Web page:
A decision by the Court of Justice of the European Union could mean that private pleasure craft in the UK will no longer be able to use red diesel for propulsion
The Court of Justice of the European Union has ruled that the United Kingdom has failed to fulfil its obligations on fiscal marking of gas oils and kerosene.
Most diesel sold in marinas in the UK is red diesel. Red diesel is taxed at a lower rate if some of it is used for heating the boat, or at 100% if it’s used only for propulsion by the engine
Under EU rules, Member States must apply a “fiscal marker” (red dye in the UK) to diesel which is not taxed at the full rate. The Court of Justice of the European Union has concluded that Member States may not apply that marker also to diesel which is taxed at the full rate for propulsion, without undermining the purpose of the marker.
Its judgment declares: “that by allowing the use of marked fuel for the purposes of propelling private pleasure craft, even where that fuel is not subject to any exemption from or reduction in excise duty, the United Kingdom has failed to fulfil its obligations… on fiscal marking of gas oils and kerosene”. The Court dismissed the evidence from HMRC that ending the use of red diesel would be impracticable.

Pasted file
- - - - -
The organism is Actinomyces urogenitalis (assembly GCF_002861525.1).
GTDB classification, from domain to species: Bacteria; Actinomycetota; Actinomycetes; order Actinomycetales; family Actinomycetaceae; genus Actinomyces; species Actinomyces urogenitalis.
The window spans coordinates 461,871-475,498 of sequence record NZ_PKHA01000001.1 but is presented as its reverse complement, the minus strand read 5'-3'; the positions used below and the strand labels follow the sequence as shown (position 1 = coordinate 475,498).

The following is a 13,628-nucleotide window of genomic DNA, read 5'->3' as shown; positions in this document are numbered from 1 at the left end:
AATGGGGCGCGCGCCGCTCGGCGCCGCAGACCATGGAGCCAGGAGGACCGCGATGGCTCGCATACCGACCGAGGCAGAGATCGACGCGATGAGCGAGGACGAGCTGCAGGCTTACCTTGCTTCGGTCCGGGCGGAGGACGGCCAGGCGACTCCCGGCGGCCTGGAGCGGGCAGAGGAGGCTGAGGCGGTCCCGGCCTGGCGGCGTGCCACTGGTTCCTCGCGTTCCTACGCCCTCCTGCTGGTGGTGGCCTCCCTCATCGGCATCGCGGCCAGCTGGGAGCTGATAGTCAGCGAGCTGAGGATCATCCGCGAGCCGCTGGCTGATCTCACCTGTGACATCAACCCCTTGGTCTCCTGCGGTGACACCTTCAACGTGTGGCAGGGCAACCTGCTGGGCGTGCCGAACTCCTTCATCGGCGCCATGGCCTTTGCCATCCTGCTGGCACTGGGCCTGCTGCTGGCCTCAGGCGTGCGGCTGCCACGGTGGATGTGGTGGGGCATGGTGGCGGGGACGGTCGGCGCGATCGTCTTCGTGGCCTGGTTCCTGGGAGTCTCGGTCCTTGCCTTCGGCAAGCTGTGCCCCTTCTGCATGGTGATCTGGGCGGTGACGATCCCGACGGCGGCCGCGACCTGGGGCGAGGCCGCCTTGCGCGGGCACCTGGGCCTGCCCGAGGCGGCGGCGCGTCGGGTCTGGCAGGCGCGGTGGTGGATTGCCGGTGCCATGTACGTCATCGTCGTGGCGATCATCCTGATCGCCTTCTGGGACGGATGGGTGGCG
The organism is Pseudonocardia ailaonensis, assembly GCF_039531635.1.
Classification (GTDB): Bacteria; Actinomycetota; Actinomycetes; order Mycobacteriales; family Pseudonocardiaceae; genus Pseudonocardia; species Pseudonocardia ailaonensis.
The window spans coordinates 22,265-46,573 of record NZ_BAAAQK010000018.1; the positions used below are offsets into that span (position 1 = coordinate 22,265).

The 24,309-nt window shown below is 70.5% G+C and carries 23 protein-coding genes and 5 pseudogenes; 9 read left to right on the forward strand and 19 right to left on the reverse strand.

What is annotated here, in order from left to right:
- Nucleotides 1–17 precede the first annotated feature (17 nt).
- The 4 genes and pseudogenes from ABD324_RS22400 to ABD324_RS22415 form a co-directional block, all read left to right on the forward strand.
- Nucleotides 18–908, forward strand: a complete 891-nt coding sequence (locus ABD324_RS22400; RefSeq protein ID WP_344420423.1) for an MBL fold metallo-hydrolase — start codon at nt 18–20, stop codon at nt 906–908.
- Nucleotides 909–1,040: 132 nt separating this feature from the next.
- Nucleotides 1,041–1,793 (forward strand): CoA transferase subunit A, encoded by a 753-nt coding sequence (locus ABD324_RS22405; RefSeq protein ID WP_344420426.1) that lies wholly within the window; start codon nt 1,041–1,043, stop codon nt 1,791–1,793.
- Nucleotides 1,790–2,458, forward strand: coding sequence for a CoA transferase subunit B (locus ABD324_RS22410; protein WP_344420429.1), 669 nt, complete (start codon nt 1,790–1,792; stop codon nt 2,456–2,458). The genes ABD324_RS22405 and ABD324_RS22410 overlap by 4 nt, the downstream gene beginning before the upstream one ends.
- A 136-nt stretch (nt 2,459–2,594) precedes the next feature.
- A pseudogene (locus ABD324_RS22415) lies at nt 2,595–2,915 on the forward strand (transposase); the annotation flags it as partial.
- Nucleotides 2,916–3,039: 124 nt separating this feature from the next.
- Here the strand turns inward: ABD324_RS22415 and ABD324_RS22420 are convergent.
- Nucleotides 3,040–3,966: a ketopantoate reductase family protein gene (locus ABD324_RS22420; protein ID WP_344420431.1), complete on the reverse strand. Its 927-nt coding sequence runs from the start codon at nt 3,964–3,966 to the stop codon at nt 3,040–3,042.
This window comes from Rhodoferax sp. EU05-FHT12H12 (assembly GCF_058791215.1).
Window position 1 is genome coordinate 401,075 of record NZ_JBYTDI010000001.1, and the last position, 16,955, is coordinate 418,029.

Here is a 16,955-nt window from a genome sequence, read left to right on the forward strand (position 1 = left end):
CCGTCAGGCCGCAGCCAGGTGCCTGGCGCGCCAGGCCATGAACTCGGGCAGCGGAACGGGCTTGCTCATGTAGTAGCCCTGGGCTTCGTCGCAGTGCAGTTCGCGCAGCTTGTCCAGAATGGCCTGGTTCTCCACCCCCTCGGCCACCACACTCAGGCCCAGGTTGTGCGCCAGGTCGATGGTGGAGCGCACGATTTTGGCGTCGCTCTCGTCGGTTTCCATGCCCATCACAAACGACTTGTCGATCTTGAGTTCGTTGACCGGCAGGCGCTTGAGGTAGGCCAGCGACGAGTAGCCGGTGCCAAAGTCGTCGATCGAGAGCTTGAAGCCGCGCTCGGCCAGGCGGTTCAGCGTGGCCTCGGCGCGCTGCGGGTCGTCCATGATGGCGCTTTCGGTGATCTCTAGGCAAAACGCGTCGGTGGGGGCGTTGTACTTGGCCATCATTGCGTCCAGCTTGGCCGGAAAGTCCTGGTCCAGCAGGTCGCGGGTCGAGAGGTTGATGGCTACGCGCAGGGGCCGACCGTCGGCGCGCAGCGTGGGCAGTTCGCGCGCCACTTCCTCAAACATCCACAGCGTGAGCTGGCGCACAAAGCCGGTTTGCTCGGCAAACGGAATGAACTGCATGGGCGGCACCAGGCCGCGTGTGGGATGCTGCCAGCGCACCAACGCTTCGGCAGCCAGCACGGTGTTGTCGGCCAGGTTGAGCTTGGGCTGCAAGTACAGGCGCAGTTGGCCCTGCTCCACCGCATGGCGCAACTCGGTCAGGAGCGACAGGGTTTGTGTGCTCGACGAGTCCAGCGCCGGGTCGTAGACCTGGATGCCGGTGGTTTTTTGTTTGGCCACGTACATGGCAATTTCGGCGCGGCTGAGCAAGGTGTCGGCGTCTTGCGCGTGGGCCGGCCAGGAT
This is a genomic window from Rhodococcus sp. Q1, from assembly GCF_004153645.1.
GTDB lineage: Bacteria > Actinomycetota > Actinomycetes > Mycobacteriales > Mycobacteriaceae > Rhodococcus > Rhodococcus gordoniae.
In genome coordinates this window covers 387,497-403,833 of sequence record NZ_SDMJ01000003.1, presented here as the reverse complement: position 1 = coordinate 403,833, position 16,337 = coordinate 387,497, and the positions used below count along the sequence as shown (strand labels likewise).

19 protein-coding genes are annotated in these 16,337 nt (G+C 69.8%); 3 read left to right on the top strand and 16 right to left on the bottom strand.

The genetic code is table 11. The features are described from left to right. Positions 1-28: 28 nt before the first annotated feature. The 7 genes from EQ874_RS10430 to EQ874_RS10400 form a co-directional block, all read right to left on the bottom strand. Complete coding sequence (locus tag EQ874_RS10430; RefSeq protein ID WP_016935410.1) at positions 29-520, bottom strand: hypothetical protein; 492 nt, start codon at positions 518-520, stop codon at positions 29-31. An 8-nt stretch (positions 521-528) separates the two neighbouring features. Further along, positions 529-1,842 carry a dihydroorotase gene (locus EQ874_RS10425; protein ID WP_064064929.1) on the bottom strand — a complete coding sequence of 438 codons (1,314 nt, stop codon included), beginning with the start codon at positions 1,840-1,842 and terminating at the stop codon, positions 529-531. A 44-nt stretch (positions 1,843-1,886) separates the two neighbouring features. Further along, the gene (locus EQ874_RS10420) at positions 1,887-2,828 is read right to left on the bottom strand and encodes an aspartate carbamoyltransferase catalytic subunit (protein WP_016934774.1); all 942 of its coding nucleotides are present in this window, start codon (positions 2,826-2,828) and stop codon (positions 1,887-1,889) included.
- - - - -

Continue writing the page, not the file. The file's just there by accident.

So far a deadline to end the use of red diesel and replace it with white diesel for propulsion of the engine has not been specified. Red diesel will however still be allowed to heat the boat.
The Cruising Association President Judith Grimwade, commented: “We are delighted that the Court has finally delivered a judgment in this case, but given the uncertainties of Brexit, it remains to be seen what the impact will actually be. Whatever the outcome, we will continue to campaign for cruising yachtsmen to be able to travel between countries without being penalised for buying a fuel which is very often the only option available.”
The RYA said that its Cruising, Legal and Government Affairs team is looking into the full impact for their 112,000 members and the recreational boating community – and plans to meet with HMRC to discuss the next steps.